A top secret order of Gorbachev and Ryzhkov established a special procedure for the dollar exchange rate for employees of the Central Committee of the CPSU. The top officials were allowed to exchange 1 US dollar at the rate of 62 kopecks, and all other citizens of the country were allowed to exchange 6 rubles 26 kopecks for 1 dollar. Members of the Central Committee of the CPSU and nomenklatura officials were allowed to obtain loans from banks, buy up foreign currency and export it abroad, opening personal accounts in foreign banks.

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All this happened when Soviet workers, scientists, military personnel, and officials were no longer paid wages. Mass unemployment began, strikes and rallies began, food and manufactured goods disappeared, economic and financial ties between enterprises were disrupted, republican communist parties moved to “national sovereignty”, popular fronts were created.

The leaders of the Union republics, looking at what was happening in Moscow, began to conduct an anti-Russian campaign. There were national confrontations in the Caucasus, the Baltic states, and Central Asia. The first shots were fired in Transnistria. Russian refugees flooded from the republics to Russia, where they were not needed by anyone. All the mass media broadcast appeals to “Russian people” to help their compatriots who were in unprecedented trouble. They reported the numbers of accounts to which they were asked to transfer money, “who can do as much as they can”. No one had any money, and the workers’ salaries were not paid for several months… Mass rallies of workers in various branches of the national economy, related to non-payment of wages and poor existence, have become commonplace. Within a short time, 166 mines – about 180,000 people – went on strike.

On March 13, 1990, not without the participation of Gorbachev, article 6 of the Constitution of the country, which secured the CPSU a political monopoly in the USSR, was repealed. The CPSU lost its political hegemony, but its elite under Gorbachev’s leadership, with its capital, had already become a separate caste. The country began complete “rampant democracy” in the form of the financial introduction of the US dollar into the economy of the USSR, which led to the complete collapse of the financial system of the USSR.

Through the owner of a news channel, Maxwell, billions of dollars went from the USSR to the West. He sold Soviet rubles for foreign currency in the West, and there these funds were deposited in private accounts.

To sell the Soviet ruble to the West, Gorbachev, in collusion with Maxwell, with the help of the Minister of Finance of the USSR Pavlov and the manager of the State Bank of the USSR Gerashchenko, attracted the Swiss financier Schmidt from the firm “Burogemeinschaft”, who was engaged in mediation. The Swiss flew to Moscow and held talks with Pavlov and Gerashchenko.

They agreed to withdraw 280 billion rubles from the USSR and sell it. Schmidt was an experienced financier and had a clear understanding of the state of money circulation in the Soviet Union (in the USSR at that time there were only 139 billion rubles in cash circulation). After receiving Pavlov’s offer to sell 280 billion rubles, Schmidt asked him a question: “Are you going to withdraw this money from circulation?” “Partially,” the USSR Finance Minister replied. And then he clarified: “But don’t think we’re idiots. We are rich. Don’t worry about us! We’ll print it again.”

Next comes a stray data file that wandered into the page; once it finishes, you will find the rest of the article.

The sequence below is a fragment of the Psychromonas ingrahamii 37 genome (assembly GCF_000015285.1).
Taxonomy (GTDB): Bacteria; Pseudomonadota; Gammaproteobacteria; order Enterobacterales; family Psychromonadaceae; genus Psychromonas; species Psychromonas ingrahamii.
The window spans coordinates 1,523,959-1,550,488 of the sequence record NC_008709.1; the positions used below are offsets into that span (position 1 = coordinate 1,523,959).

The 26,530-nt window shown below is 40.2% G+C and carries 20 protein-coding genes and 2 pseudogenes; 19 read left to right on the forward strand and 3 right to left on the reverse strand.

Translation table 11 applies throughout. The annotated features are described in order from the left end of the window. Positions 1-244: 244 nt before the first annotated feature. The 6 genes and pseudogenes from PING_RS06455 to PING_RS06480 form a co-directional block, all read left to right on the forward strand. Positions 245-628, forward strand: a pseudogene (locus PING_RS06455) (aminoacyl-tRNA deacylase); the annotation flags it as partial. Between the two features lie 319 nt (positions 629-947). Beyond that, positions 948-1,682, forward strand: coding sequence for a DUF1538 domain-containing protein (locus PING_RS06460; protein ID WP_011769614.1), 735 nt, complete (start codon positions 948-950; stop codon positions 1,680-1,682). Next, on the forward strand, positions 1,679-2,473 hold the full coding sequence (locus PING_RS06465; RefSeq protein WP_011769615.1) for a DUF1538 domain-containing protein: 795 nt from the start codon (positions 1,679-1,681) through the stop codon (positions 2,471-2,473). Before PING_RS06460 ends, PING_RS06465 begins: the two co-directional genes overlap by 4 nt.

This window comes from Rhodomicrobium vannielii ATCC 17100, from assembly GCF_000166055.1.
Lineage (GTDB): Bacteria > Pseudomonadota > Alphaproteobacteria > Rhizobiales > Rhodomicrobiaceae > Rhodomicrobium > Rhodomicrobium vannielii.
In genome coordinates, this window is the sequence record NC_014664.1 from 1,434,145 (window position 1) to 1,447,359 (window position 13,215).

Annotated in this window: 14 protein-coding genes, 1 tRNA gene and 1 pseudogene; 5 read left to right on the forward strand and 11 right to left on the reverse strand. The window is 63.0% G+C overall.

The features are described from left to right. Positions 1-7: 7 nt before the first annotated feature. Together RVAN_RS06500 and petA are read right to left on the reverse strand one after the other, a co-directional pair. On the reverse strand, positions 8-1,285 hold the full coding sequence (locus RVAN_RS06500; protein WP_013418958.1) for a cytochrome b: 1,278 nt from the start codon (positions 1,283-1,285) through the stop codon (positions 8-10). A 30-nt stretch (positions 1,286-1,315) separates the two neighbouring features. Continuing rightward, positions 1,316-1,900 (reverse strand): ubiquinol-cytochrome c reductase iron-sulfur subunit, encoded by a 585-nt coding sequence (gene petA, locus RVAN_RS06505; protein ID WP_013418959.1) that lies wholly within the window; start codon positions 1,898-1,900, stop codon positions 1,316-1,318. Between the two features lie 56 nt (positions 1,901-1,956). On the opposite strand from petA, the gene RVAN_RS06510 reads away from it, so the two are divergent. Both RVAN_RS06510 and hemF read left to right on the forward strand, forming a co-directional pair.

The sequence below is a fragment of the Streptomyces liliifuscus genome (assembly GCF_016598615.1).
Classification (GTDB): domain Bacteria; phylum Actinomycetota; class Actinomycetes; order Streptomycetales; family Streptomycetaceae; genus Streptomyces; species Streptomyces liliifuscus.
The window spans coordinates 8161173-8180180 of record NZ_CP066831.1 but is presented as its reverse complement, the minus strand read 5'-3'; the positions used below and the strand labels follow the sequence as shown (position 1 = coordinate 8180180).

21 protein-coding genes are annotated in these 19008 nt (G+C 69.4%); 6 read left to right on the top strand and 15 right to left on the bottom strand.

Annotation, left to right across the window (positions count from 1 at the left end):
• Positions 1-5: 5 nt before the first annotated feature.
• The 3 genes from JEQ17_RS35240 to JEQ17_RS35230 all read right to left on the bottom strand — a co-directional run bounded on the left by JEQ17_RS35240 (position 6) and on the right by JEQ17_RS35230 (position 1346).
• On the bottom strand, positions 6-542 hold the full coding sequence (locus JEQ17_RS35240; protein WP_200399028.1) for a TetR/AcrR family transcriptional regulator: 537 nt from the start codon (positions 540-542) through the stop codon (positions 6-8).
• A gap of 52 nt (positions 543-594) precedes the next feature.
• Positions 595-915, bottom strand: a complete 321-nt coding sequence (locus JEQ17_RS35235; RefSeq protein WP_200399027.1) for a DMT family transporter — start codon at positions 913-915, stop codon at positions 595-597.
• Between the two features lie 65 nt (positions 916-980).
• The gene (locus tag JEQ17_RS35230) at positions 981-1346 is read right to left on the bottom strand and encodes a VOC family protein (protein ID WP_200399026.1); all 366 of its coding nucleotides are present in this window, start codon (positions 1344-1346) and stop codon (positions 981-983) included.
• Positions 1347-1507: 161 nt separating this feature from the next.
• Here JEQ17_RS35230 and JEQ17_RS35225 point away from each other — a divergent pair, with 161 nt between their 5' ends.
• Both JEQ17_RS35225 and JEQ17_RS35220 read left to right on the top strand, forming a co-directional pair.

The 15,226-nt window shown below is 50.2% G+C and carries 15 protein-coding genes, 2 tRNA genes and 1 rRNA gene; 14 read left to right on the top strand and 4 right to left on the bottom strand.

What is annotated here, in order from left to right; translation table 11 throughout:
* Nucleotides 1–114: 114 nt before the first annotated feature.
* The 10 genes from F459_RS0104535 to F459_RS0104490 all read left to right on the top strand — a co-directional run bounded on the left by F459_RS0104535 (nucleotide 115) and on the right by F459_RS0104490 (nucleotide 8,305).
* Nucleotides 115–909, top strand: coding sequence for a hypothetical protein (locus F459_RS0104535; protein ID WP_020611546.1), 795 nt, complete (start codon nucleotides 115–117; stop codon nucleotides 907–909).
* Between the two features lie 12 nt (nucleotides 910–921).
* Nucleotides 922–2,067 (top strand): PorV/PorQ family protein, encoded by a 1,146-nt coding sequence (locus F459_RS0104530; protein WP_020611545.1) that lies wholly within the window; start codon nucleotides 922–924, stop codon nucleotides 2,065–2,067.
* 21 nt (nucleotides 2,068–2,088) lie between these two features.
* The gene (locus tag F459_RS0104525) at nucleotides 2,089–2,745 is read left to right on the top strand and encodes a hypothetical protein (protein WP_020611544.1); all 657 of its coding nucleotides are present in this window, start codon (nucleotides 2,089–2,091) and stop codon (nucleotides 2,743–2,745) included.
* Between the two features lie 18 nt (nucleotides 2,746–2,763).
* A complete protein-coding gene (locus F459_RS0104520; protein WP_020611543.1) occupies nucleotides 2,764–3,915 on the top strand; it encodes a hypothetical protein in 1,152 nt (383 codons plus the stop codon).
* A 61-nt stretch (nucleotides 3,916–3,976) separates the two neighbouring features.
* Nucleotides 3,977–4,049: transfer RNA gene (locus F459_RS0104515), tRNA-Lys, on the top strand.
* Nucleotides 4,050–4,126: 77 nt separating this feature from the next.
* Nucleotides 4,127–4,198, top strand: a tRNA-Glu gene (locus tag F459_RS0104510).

The deal was prepared by Gerashchenko and Pavlov in advance, by secret order of Gorbachev. Pavlov, Gerashchenko and Schmidt came to an agreement on making a deal to sell 280 billion rubles to the West and agreed to act in four stages, namely:

  • the first stage – in December 1990 – 100 billion rubles are exported from the USSR and sold for $5.5 billion;
  • the second stage – in January 1991 – 25 billion rubles;
  • the third stage – in May 1991 – 15 billion rubles; the money of the second and third stages is sold for $2 billion;
  • the fourth stage – in July 1991 – 140 billion rubles are sold for $4.5 billion.
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In total, $12 billion was received for 280 billion rubles. The deal was completed on the eve of the August 1991 coup.

The sale of Soviet money was personally led by the former Ministers of Finance of the USSR V. Pavlov and V. Orlov. So, V. Pavlov arrived in Switzerland incognito at the end of 1990 (with a fake passport). At the same time, he had no contact either with the Soviet embassy in Bern or with the Swiss authorities. In Zurich, Pavlov held secret meetings with Schmidt and the heads of Swiss, German, French and British banks, and at the end of January 1991, the new Minister of Finance, V. Orlov, also traveled to Switzerland on forged documents, where he met and talked with representatives of US financial circles and Europe. In addition to the question of the mechanisms for transferring funds to the West, Orlov said that Gorbachev and his government would like to sell a significant amount of gold, diamonds and platinum, but are afraid that due to information leaks, prices for them on the world market may fall.

At the conclusion of this transaction, according to witnesses, Pavlov told Schmidt: “Those who sent you know the account numbers to which you need to transfer this money. At the last stage, Mr. Orlov will personally oversee the transaction.” According to the agreement, the specified amounts in ruble equivalent were exported from the USSR to Switzerland. Schmidt, as he himself said, bought the Soviet Union for only $12 billion.

The theft of the Soviet money supply led the country to complete collapse. The damage to the state was incalculable: 360 billion rubles of labour savings of the people of the USSR, which lay in savings banks, were devalued, and the country’s financial system completely collapsed.

This deal eventually led to the complete collapse of the USSR. The Gorbachev clan devalued the Soviet ruble to an infinitely low level, then for a penny to buy up the giants of our industry and the largest raw materials deposits. Back in 1985-1987, one US dollar in international settlements cost 0.6 rubles, in 1990 – already 3.6 rubles, and in 1991 the cost of one dollar reached 18 rubles. After the collapse of the USSR, the Yeltsin group’s seizure of power in the country and the West’s dumping of Soviet rubles bought from the Gorbachev group, the currency ratio in 1992 fell to the level of one dollar per 1000 rubles. If in 1985-1987 the cost of our oil refinery was 500 million rubles, that is, $790 million at the exchange rate of that time, then in 1992 it was only $500,000. Foreigners began to buy up Russia for a penny…

Aleksandr Dudchak